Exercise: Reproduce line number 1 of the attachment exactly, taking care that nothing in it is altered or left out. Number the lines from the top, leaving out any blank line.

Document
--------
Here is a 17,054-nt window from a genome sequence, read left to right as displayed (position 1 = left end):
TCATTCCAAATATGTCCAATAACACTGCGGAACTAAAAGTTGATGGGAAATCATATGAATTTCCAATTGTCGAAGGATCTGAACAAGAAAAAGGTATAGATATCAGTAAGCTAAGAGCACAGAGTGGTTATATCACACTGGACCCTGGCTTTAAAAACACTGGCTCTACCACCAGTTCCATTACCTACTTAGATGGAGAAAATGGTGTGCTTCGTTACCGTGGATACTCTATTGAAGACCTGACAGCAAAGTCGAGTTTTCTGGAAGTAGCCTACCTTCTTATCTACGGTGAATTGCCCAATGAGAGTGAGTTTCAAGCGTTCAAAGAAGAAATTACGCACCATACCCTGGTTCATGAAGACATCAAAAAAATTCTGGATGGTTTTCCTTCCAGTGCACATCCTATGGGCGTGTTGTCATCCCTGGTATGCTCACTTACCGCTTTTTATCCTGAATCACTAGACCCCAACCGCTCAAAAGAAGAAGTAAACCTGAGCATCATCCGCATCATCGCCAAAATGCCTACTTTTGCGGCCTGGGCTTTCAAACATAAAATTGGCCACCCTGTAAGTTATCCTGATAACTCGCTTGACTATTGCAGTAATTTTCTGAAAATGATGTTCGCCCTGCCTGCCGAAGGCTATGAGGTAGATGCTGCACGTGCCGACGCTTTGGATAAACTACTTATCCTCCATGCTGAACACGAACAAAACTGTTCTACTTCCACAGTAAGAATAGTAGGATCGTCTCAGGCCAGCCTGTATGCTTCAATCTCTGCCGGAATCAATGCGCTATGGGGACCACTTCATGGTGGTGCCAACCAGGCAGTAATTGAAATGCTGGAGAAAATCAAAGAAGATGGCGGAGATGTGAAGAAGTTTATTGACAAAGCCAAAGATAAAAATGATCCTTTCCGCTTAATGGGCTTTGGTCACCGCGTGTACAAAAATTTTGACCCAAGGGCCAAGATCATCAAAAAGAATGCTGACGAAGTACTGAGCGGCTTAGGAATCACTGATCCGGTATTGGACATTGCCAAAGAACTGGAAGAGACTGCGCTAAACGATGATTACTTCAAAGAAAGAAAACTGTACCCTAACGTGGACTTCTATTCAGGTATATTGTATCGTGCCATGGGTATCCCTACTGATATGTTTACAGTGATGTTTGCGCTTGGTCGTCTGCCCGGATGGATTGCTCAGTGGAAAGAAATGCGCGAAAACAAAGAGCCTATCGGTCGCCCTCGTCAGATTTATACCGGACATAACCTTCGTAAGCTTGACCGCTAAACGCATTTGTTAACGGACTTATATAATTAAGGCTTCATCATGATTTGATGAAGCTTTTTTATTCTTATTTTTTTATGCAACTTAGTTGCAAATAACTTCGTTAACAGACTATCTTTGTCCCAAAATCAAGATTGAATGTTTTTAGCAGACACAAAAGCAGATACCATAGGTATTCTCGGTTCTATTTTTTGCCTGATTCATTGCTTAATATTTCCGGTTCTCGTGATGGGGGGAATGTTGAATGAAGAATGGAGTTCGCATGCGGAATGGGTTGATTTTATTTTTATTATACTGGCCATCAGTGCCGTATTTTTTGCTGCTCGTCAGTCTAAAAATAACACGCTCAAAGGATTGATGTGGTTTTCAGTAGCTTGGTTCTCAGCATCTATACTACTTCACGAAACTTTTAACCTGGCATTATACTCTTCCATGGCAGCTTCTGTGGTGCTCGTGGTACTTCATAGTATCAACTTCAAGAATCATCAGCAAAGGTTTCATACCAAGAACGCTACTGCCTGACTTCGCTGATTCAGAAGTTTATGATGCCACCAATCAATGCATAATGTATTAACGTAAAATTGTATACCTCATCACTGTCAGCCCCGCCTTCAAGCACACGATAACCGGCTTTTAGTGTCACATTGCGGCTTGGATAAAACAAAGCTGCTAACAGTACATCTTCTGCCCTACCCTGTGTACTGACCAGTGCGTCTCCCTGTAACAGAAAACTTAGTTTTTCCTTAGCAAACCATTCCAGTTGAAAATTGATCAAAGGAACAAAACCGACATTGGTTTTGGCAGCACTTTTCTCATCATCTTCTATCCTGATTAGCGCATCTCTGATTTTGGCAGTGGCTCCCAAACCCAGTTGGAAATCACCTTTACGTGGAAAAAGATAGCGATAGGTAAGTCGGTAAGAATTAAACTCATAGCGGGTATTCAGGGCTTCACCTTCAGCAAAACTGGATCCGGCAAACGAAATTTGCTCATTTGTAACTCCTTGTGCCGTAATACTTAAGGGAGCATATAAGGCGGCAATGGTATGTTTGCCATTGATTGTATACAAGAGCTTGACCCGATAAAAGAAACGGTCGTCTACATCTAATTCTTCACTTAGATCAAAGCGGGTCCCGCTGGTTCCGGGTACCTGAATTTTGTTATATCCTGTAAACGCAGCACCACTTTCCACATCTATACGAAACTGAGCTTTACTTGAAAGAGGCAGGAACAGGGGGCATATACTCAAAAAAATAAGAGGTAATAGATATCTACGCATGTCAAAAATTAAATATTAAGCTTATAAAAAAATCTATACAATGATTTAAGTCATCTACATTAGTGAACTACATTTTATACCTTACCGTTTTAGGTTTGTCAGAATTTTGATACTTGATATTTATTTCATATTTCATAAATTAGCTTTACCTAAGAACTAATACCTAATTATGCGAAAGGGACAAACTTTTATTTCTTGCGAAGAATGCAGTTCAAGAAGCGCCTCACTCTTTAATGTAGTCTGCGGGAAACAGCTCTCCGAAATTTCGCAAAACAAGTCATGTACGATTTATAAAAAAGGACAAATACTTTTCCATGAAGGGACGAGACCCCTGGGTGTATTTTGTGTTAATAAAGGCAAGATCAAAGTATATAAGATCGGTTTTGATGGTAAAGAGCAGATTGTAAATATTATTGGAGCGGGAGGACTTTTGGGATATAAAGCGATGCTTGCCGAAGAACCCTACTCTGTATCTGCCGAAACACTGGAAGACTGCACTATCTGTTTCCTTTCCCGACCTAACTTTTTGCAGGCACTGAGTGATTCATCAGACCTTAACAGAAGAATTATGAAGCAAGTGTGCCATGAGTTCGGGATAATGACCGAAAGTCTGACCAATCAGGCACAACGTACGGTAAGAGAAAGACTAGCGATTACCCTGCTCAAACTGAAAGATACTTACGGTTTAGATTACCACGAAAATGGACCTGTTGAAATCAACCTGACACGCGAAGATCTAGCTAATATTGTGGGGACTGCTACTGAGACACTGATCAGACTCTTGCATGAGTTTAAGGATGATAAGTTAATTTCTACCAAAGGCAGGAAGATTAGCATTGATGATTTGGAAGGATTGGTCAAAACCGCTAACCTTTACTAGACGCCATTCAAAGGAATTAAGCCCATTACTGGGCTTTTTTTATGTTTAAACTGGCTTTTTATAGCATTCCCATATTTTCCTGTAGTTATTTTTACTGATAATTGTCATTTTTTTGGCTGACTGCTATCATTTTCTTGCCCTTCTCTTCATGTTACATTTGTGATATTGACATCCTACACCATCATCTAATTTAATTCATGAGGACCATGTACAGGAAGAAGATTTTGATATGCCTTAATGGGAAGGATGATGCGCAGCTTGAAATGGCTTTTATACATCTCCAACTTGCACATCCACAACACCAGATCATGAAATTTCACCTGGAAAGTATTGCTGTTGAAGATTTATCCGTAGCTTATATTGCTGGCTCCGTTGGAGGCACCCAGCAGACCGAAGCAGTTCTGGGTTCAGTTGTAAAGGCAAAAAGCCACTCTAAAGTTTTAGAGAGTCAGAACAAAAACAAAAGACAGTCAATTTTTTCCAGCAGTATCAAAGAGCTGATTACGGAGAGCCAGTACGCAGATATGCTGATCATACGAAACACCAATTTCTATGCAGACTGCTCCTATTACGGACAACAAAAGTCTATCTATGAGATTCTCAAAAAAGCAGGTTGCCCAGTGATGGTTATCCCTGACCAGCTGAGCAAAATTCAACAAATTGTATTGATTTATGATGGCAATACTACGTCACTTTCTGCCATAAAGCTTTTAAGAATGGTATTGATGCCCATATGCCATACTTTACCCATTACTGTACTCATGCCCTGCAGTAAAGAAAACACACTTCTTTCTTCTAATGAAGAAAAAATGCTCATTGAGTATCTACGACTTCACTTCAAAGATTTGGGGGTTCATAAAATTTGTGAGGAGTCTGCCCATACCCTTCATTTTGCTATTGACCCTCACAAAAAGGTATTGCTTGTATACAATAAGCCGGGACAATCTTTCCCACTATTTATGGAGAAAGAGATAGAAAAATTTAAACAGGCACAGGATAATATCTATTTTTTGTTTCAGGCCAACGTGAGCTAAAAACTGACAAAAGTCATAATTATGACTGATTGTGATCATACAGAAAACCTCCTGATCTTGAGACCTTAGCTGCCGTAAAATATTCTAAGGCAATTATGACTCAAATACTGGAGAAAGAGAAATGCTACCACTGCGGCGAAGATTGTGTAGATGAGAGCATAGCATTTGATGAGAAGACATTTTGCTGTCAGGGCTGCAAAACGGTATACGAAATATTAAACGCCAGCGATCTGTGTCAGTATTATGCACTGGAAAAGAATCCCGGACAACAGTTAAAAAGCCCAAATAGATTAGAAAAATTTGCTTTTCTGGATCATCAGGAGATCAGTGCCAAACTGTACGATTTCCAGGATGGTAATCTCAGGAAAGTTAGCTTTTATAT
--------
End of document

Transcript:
Here is a 17,054-nt window from a genome sequence, read left to right as displayed (position 1 = left end):